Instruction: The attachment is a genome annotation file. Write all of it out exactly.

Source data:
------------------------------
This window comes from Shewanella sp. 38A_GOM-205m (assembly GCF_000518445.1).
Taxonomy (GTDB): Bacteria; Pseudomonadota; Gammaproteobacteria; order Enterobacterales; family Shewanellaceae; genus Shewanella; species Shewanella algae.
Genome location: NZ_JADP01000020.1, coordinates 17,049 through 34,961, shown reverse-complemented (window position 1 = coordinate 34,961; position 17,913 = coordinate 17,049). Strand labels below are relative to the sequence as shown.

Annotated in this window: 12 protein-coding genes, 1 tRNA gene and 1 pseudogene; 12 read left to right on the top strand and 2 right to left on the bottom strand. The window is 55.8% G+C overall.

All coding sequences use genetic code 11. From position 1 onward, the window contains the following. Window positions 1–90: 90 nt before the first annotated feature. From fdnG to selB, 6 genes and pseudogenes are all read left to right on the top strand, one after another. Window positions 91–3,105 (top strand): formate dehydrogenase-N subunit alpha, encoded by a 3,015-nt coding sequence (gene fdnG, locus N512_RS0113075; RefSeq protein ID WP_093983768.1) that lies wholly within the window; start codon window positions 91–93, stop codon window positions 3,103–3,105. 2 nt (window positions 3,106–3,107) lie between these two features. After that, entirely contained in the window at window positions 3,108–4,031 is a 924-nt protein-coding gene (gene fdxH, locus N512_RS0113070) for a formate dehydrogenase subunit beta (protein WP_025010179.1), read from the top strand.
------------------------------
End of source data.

This window comes from Shewanella sp. 38A_GOM-205m (assembly GCF_000518445.1).
Taxonomy (GTDB): Bacteria; Pseudomonadota; Gammaproteobacteria; order Enterobacterales; family Shewanellaceae; genus Shewanella; species Shewanella algae.
Genome location: NZ_JADP01000020.1, coordinates 17,049 through 34,961, shown reverse-complemented (window position 1 = coordinate 34,961; position 17,913 = coordinate 17,049). Strand labels below are relative to the sequence as shown.

Annotated in this window: 12 protein-coding genes, 1 tRNA gene and 1 pseudogene; 12 read left to right on the top strand and 2 right to left on the bottom strand. The window is 55.8% G+C overall.

All coding sequences use genetic code 11. From position 1 onward, the window contains the following. Window positions 1–90: 90 nt before the first annotated feature. From fdnG to selB, 6 genes and pseudogenes are all read left to right on the top strand, one after another. Window positions 91–3,105 (top strand): formate dehydrogenase-N subunit alpha, encoded by a 3,015-nt coding sequence (gene fdnG, locus N512_RS0113075; RefSeq protein ID WP_093983768.1) that lies wholly within the window; start codon window positions 91–93, stop codon window positions 3,103–3,105. 2 nt (window positions 3,106–3,107) lie between these two features. After that, entirely contained in the window at window positions 3,108–4,031 is a 924-nt protein-coding gene (gene fdxH, locus N512_RS0113070) for a formate dehydrogenase subunit beta (protein WP_025010179.1), read from the top strand.